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Ipswich training pioneer welcomes ‘excellent’ disabled jobs funding boost

PUBLISHED: 16:39 09 August 2018 | UPDATED: 16:39 09 August 2018

Donna Wyatt who works at Growing Places in Claydon, Ipswich Picture: ANNE WISE/REALISE FUTURES

Donna Wyatt who works at Growing Places in Claydon, Ipswich Picture: ANNE WISE/REALISE FUTURES

Anne Wise/Realise Futures

Extra government funding to support disabled people in work has been welcomed by a Suffolk and Essex social enterprise striving to help those looking for jobs.

Jenny Brick, business development director at Realise Futures Picture: JAMES FLETCHERJenny Brick, business development director at Realise Futures Picture: JAMES FLETCHER

Ipswich-based Realise Futures says a decision by work and pensions secretary Esther McVey to increase funding to £5,000 a year for those working in ‘supported businesses’ would enable it to support more disabled people looking for work.

The government commitment to the Access to Work funding for two years from April 2019 has secured the future of thousands of jobs for disabled employees around the country, said Realise Futures, which specialises in a range of training and employment services for people with disabilities and disadvantages.

Realise Futures currently supports 56 people on protected placements working in its RF Works division, made up of six social businesses in Suffolk, ranging from horticulture, food and catering, fulfilment and eco outdoor furniture.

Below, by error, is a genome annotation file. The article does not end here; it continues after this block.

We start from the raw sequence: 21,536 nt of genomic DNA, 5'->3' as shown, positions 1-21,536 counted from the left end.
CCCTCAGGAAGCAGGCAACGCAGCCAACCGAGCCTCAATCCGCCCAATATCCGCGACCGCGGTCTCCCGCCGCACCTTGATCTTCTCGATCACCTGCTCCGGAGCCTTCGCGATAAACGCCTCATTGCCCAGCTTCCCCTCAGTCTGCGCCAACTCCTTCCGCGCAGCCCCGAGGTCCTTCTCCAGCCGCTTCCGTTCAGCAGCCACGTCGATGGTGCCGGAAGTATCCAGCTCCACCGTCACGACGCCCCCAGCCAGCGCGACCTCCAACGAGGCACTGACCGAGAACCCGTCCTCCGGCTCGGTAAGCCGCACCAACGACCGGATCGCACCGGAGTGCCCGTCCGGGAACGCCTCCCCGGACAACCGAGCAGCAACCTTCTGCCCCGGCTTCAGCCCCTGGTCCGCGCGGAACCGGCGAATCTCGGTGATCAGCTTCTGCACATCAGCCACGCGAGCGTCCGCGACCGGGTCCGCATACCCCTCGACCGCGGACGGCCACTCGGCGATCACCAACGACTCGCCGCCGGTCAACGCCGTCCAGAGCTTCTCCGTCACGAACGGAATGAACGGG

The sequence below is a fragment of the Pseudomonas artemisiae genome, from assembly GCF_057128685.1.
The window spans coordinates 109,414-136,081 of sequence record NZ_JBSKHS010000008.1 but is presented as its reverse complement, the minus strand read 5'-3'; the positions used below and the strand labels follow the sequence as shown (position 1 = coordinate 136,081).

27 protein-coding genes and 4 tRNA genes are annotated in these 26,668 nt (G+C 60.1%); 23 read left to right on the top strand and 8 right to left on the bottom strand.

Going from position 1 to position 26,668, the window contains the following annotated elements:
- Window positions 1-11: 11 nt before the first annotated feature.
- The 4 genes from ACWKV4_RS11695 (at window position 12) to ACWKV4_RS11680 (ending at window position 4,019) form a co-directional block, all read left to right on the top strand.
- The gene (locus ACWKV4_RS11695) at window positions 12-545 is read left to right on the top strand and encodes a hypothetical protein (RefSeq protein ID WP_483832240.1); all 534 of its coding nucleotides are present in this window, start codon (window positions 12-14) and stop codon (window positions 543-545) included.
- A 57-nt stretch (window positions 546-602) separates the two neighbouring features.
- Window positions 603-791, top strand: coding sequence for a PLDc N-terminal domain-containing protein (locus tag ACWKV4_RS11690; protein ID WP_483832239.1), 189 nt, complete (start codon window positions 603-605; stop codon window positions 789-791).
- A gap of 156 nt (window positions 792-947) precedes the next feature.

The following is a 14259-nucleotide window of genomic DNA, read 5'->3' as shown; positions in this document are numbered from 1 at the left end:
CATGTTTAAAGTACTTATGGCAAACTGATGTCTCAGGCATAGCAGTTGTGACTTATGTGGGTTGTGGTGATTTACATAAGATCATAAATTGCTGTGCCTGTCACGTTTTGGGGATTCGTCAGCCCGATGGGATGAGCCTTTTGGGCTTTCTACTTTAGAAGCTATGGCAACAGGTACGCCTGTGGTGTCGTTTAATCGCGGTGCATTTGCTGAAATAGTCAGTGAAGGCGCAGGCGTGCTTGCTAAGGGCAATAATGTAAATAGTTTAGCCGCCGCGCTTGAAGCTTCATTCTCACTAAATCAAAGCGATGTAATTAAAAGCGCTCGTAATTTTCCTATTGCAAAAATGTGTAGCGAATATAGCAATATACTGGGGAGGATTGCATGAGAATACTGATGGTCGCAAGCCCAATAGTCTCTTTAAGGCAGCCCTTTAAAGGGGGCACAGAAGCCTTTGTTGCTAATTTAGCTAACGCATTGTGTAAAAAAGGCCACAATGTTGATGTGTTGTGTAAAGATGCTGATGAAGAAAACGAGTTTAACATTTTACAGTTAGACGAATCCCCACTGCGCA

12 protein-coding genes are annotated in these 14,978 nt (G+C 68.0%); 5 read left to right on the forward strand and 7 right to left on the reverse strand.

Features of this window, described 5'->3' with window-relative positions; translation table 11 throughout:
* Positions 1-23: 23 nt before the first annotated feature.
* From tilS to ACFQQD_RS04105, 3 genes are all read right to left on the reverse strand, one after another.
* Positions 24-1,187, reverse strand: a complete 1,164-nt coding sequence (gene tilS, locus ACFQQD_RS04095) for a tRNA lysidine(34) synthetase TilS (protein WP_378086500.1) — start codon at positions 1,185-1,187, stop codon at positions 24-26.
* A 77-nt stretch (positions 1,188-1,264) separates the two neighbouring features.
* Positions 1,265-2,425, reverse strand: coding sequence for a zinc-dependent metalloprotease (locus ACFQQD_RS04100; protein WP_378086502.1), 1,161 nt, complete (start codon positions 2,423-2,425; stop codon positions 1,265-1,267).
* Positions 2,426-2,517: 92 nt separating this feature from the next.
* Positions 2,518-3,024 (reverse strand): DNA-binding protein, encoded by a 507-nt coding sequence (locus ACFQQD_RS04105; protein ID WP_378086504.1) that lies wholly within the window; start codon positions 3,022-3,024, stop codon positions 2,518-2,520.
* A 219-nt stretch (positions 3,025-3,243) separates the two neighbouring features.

Business development director Jenny Brick said: “It’s excellent news and a huge relief for our current employees on protected placements, the staff who support them and the organisation as a whole.

“It is also great news in recognising the unique contribution that supported businesses make in offering employment to disabled people, and the fact that the model has been recognised and committed to by policy makers going forwards.

“The work we have undertaken as a member of the Supported Business Steering group to lobby the Department for Work and Pensions for the continuation of this funding has put Realise Futures firmly on the radar with the Department of Work and Pensions at a national level, and I am incredibly proud of the work that the team has done to get to this point.”

Disabled employees working for supported businesses can benefit from job coaches, additional HR support, adapted working practices and extra supervision.

“Our social mission is to help and support those furthest from the workforce to progress and achieve. Although there is still a lot of work to be done going forwards to clarify all the details, this is good news for disability employment,” she said.

Realise Futures employs around 340 people, of which 30% are disabled and/or disadvantaged.

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